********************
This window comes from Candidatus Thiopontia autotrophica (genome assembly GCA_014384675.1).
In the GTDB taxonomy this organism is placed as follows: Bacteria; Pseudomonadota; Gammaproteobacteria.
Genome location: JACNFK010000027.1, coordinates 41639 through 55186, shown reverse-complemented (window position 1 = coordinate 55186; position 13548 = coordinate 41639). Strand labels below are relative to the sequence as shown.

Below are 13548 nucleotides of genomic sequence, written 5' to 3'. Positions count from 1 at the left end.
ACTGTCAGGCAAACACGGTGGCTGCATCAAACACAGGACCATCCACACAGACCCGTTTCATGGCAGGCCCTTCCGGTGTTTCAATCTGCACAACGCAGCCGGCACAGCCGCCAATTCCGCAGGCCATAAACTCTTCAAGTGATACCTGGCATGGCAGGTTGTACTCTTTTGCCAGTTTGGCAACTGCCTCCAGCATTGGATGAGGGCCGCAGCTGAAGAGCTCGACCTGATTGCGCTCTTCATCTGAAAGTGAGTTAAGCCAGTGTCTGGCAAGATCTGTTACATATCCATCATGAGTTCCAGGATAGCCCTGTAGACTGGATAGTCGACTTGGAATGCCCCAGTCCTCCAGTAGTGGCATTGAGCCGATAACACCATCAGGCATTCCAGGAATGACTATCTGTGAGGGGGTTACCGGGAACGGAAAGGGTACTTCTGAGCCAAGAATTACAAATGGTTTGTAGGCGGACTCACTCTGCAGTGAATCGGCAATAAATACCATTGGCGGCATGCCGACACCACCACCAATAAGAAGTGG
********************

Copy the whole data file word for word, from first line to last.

This window comes from Candidatus Thiopontia autotrophica (genome assembly GCA_014384675.1).
In the GTDB taxonomy this organism is placed as follows: Bacteria; Pseudomonadota; Gammaproteobacteria.
Genome location: JACNFK010000027.1, coordinates 41639 through 55186, shown reverse-complemented (window position 1 = coordinate 55186; position 13548 = coordinate 41639). Strand labels below are relative to the sequence as shown.

Below are 13548 nucleotides of genomic sequence, written 5' to 3'. Positions count from 1 at the left end.
ACTGTCAGGCAAACACGGTGGCTGCATCAAACACAGGACCATCCACACAGACCCGTTTCATGGCAGGCCCTTCCGGTGTTTCAATCTGCACAACGCAGCCGGCACAGCCGCCAATTCCGCAGGCCATAAACTCTTCAAGTGATACCTGGCATGGCAGGTTGTACTCTTTTGCCAGTTTGGCAACTGCCTCCAGCATTGGATGAGGGCCGCAGCTGAAGAGCTCGACCTGATTGCGCTCTTCATCTGAAAGTGAGTTAAGCCAGTGTCTGGCAAGATCTGTTACATATCCATCATGAGTTCCAGGATAGCCCTGTAGACTGGATAGTCGACTTGGAATGCCCCAGTCCTCCAGTAGTGGCATTGAGCCGATAACACCATCAGGCATTCCAGGAATGACTATCTGTGAGGGGGTTACCGGGAACGGAAAGGGTACTTCTGAGCCAAGAATTACAAATGGTTTGTAGGCGGACTCACTCTGCAGTGAATCGGCAATAAATACCATTGGCGGCATGCCGACACCACCACCAATAAGAAGTGG